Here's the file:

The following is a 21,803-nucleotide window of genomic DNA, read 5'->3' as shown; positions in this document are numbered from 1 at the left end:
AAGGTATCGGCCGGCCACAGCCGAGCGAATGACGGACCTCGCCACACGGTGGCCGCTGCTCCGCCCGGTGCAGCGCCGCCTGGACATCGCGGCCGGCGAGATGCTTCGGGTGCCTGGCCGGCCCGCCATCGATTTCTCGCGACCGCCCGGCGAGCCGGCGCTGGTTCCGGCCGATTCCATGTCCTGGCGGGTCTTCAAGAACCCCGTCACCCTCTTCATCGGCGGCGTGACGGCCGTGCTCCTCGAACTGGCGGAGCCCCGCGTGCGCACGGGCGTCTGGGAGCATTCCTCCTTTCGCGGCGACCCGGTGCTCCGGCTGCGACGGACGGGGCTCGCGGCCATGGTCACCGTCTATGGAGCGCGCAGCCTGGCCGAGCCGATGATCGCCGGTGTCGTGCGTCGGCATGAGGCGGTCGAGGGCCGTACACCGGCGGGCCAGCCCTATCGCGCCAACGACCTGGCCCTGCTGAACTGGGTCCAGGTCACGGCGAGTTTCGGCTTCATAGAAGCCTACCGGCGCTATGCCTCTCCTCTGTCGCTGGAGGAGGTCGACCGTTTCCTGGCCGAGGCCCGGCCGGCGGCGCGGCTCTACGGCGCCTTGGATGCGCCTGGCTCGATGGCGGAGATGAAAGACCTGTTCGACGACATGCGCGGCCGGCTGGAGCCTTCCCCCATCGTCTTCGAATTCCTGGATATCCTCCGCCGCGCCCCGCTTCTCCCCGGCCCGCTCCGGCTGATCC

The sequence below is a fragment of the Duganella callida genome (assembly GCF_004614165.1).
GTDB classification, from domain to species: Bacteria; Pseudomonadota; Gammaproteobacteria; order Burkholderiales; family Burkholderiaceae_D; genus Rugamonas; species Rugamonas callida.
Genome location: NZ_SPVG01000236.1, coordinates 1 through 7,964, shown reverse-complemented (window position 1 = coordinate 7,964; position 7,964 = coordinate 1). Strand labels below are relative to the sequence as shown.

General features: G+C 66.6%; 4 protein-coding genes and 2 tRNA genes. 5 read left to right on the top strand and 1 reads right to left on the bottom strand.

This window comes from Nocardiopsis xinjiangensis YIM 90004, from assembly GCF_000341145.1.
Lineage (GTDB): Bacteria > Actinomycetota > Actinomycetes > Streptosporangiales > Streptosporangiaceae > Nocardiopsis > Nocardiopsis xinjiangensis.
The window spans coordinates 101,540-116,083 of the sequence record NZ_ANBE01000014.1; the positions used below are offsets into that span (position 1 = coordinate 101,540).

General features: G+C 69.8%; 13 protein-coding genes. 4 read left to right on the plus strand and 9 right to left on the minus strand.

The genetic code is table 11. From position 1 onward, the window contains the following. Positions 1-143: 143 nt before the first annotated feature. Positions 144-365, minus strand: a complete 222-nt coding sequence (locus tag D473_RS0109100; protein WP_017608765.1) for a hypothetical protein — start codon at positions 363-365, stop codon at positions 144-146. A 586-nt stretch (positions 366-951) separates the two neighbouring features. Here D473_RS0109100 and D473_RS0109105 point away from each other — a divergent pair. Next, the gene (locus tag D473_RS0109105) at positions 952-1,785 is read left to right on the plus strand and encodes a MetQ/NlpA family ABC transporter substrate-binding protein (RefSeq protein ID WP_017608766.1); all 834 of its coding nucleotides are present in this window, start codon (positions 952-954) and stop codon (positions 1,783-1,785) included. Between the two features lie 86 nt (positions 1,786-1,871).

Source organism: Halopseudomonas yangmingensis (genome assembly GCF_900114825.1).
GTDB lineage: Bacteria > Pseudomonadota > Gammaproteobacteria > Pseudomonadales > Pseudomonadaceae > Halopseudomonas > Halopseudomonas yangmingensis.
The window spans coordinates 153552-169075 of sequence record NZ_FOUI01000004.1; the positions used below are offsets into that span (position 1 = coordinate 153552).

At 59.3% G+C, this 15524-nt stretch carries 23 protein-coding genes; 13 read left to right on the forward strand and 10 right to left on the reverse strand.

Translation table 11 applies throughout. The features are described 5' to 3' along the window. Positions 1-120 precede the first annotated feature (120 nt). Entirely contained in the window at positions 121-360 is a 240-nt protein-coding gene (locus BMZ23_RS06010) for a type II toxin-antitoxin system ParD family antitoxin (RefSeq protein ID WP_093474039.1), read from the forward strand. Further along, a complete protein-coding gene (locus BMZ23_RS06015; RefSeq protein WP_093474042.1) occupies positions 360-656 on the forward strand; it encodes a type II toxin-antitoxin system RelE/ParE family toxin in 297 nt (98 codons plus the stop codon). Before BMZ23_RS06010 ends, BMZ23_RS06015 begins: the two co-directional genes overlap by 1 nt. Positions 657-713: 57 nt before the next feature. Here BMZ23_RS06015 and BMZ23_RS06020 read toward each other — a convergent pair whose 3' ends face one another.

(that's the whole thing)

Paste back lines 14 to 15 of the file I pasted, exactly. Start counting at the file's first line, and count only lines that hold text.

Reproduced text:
The window spans coordinates 153552-169075 of sequence record NZ_FOUI01000004.1; the positions used below are offsets into that span (position 1 = coordinate 153552).

At 59.3% G+C, this 15524-nt stretch carries 23 protein-coding genes; 13 read left to right on the forward strand and 10 right to left on the reverse strand.